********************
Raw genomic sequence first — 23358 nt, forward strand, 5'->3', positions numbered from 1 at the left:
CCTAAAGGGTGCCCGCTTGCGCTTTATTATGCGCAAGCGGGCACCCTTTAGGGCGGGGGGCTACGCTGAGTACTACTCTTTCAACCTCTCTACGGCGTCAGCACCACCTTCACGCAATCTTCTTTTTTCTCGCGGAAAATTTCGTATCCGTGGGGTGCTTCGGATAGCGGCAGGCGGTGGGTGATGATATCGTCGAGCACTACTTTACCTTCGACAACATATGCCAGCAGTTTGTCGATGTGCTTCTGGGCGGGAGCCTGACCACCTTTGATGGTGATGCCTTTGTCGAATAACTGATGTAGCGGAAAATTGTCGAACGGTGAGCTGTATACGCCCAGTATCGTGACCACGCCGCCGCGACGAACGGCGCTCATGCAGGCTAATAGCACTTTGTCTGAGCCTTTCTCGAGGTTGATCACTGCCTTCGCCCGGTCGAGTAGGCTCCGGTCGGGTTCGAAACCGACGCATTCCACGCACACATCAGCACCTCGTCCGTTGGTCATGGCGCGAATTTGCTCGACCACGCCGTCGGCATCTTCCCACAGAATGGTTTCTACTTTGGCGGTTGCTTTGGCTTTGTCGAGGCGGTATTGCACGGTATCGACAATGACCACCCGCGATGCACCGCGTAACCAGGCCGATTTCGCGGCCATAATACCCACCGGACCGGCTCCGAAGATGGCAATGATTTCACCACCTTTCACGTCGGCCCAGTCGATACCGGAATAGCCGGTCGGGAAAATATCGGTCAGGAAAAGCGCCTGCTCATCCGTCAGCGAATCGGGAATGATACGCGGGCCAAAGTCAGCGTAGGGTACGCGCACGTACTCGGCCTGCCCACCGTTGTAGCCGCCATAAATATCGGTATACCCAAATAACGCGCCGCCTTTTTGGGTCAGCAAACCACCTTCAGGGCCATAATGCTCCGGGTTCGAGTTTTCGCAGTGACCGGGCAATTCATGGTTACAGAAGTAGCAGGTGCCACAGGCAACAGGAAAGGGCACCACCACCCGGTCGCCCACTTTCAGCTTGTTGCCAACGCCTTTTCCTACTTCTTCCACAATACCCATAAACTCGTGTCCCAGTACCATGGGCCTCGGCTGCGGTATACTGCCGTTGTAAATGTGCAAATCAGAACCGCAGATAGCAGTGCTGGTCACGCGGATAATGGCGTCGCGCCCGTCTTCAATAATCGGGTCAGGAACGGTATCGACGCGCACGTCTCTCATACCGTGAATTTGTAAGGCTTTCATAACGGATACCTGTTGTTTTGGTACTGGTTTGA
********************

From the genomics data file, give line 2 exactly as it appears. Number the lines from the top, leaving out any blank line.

CCTAAAGGGTGCCCGCTTGCGCTTTATTATGCGCAAGCGGGCACCCTTTAGGGCGGGGGGCTACGCTGAGTACTACTCTTTCAACCTCTCTACGGCGTCAGCACCACCTTCACGCAATCTTCTTTTTTCTCGCGGAAAATTTCGTATCCGTGGGGTGCTTCGGATAGCGGCAGGCGGTGGGTGATGATATCGTCGAGCACTACTTTACCTTCGACAACATATGCCAGCAGTTTGTCGATGTGCTTCTGGGCGGGAGCCTGACCACCTTTGATGGTGATGCCTTTGTCGAATAACTGATGTAGCGGAAAATTGTCGAACGGTGAGCTGTATACGCCCAGTATCGTGACCACGCCGCCGCGACGAACGGCGCTCATGCAGGCTAATAGCACTTTGTCTGAGCCTTTCTCGAGGTTGATCACTGCCTTCGCCCGGTCGAGTAGGCTCCGGTCGGGTTCGAAACCGACGCATTCCACGCACACATCAGCACCTCGTCCGTTGGTCATGGCGCGAATTTGCTCGACCACGCCGTCGGCATCTTCCCACAGAATGGTTTCTACTTTGGCGGTTGCTTTGGCTTTGTCGAGGCGGTATTGCACGGTATCGACAATGACCACCCGCGATGCACCGCGTAACCAGGCCGATTTCGCGGCCATAATACCCACCGGACCGGCTCCGAAGATGGCAATGATTTCACCACCTTTCACGTCGGCCCAGTCGATACCGGAATAGCCGGTCGGGAAAATATCGGTCAGGAAAAGCGCCTGCTCATCCGTCAGCGAATCGGGAATGATACGCGGGCCAAAGTCAGCGTAGGGTACGCGCACGTACTCGGCCTGCCCACCGTTGTAGCCGCCATAAATATCGGTATACCCAAATAACGCGCCGCCTTTTTGGGTCAGCAAACCACCTTCAGGGCCATAATGCTCCGGGTTCGAGTTTTCGCAGTGACCGGGCAATTCATGGTTACAGAAGTAGCAGGTGCCACAGGCAACAGGAAAGGGCACCACCACCCGGTCGCCCACTTTCAGCTTGTTGCCAACGCCTTTTCCTACTTCTTCCACAATACCCATAAACTCGTGTCCCAGTACCATGGGCCTCGGCTGCGGTATACTGCCGTTGTAAATGTGCAAATCAGAACCGCAGATAGCAGTGCTGGTCACGCGGATAATGGCGTCGCGCCCGTCTTCAATAATCGGGTCAGGAACGGTATCGACGCGCACGTCTCTCATACCGTGAATTTGTAAGGCTTTCATAACGGATACCTGTTGTTTTGGTACTGGTTTGA